Looking for suggestions for an icon on our website to indicate correct dosage and usage of medication.

closed as not constructive by JonW May 12 '12 at 11:32

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  • Are you looking for one icon or two? – Vitaly Mijiritsky Aug 20 '11 at 8:29
  • 1
    You are in Israel so I can't speak to your country's regulations, but in the US, the FDA has very specific requirements for communicating dosages and usages that one must follow first and foremost. – DA01 Nov 23 '11 at 23:12
  • @DA01 I'm the one in Israel, not the OP (afaik) :) – Vitaly Mijiritsky Nov 25 '11 at 18:14

What about an Erlenmeyer flask?

  • I have never used that to take any medication. It reminds me more of chemical stuff than of medication. – Bart Gijssens Nov 25 '11 at 8:29
  • @BartGijssens As a gamer, it reminds me of consumables that would heal or empower me. – MicronXD Aug 3 '14 at 23:13
  • @MicronXD good point. But it's not really the case if the flask is empty. – Knu Aug 4 '14 at 10:58

You could just have a count of pills.


I believe the pharmaceutical industry has standard pictograms for such things. You can download some of those pictograms here:


You may also want to take a look at this example:

enter image description here

Found here: http://www.123rf.com/photo_8954864_pharmaceutical-dosage-icons.html


Are you looking for a general icon to communicate the concept of dosage (i.e. "Dosage Info Here") information, or specific iconography to communicate dosage instructions (i.e. "Take 2 pills every 4 hours")?

I've worked on a very extensive medication dosing icon project. I did about 300 icons as broad exploration and then several of those were tested with consumers over a period of several months and many rounds of iteration.

If you are looking for a general icon, you can't go wrong with something like pills falling into a hand, or a bottle with some pills next to it.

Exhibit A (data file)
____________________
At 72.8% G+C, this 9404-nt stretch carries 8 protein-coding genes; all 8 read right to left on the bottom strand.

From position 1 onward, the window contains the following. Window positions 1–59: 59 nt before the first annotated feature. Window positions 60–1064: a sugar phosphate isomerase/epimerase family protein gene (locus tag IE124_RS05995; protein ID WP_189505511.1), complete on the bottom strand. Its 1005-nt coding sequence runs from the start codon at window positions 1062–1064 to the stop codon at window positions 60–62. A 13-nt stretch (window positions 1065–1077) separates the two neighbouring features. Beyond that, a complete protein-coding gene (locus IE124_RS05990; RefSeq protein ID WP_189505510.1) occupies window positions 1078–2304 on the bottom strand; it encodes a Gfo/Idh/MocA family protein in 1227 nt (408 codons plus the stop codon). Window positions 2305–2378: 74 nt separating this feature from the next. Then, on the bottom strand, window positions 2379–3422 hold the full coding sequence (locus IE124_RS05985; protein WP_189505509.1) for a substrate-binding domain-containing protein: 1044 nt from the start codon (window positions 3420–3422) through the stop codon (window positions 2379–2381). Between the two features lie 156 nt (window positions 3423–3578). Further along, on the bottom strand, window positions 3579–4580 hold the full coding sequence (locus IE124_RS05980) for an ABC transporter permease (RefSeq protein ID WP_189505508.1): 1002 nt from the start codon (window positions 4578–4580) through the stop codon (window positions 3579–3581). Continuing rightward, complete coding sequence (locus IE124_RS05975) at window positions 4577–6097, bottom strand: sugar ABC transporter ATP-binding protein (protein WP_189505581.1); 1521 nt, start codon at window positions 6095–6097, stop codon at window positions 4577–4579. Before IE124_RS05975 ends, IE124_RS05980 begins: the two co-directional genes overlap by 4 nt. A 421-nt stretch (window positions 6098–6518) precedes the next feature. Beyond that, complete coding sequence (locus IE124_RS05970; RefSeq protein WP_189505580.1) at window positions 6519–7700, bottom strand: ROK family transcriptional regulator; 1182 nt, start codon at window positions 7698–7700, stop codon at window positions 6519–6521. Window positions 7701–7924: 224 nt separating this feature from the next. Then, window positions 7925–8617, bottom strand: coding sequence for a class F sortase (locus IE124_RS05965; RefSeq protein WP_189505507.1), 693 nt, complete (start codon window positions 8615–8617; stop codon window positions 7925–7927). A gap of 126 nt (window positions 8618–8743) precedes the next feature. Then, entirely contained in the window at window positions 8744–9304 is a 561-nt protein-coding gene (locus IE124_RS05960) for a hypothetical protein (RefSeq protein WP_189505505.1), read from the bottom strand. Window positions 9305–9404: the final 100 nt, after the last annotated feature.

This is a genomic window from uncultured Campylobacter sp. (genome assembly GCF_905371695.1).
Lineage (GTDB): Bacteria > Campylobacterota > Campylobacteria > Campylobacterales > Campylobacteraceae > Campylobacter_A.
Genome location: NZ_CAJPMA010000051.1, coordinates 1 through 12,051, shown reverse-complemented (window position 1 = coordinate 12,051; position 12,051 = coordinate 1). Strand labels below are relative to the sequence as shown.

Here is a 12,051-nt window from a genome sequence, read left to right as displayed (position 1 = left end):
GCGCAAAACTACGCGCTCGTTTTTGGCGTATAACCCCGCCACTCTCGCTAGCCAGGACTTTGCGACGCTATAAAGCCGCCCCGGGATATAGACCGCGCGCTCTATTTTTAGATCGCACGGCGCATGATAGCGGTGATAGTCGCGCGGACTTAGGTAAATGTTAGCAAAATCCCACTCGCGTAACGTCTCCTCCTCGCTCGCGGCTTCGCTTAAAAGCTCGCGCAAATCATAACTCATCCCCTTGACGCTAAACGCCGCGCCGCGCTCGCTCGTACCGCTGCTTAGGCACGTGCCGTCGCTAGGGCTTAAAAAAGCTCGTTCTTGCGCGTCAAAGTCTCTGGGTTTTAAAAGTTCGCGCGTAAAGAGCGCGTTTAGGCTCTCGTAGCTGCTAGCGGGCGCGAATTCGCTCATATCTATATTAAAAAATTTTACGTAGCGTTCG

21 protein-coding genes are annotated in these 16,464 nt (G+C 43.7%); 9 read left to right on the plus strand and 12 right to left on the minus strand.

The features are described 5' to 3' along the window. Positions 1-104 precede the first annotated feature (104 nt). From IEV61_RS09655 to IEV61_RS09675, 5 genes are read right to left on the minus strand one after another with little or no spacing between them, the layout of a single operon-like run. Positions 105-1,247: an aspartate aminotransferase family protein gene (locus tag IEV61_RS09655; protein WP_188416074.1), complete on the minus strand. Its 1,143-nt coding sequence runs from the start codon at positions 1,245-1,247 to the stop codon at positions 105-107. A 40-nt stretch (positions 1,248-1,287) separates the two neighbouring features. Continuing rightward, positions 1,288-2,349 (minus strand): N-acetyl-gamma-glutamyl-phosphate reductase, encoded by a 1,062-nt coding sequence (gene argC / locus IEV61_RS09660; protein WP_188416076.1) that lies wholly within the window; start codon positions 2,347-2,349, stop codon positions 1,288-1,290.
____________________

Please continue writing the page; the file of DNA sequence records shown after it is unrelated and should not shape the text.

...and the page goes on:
For more specific iconographic instruction, the key takeaway is to be as literal as possible. If the instruction is to take 2 pills, the icon must incorporate 2 pills. You cannot use a clock as an abstract representation of time — if the hands on the clock read 3:45, someone will believe they are being instructed to take pills at 3:45. What works best is more illustrative instruction. If I am being told to take 1 pill every 12 hours, I should see a single pill maybe falling into a hand with text underneath that says "every 12 hrs".

Having worked in this space, I can tell you I really wanted iconography to work, but there were few cases where the icons helped compliance without creating more problems. The key to better compliance with medical information is going to depend more on typographic hierarchy and clear organization and language.


The noun project has a bunch of good icons for health & wellness at http://thenounproject.com/category/healthcare-wellness/


try icon finder, it may help http://www.iconfinder.com/search/?q=medical

  • you can choose the size of the icons you need as well – Jamila Hyasat Aug 21 '11 at 0:59

A spoon?

Medication spoons seem to come in standard sizes.

  • Most medication is taken without the use of a spoon. – Bart Gijssens Nov 25 '11 at 10:35

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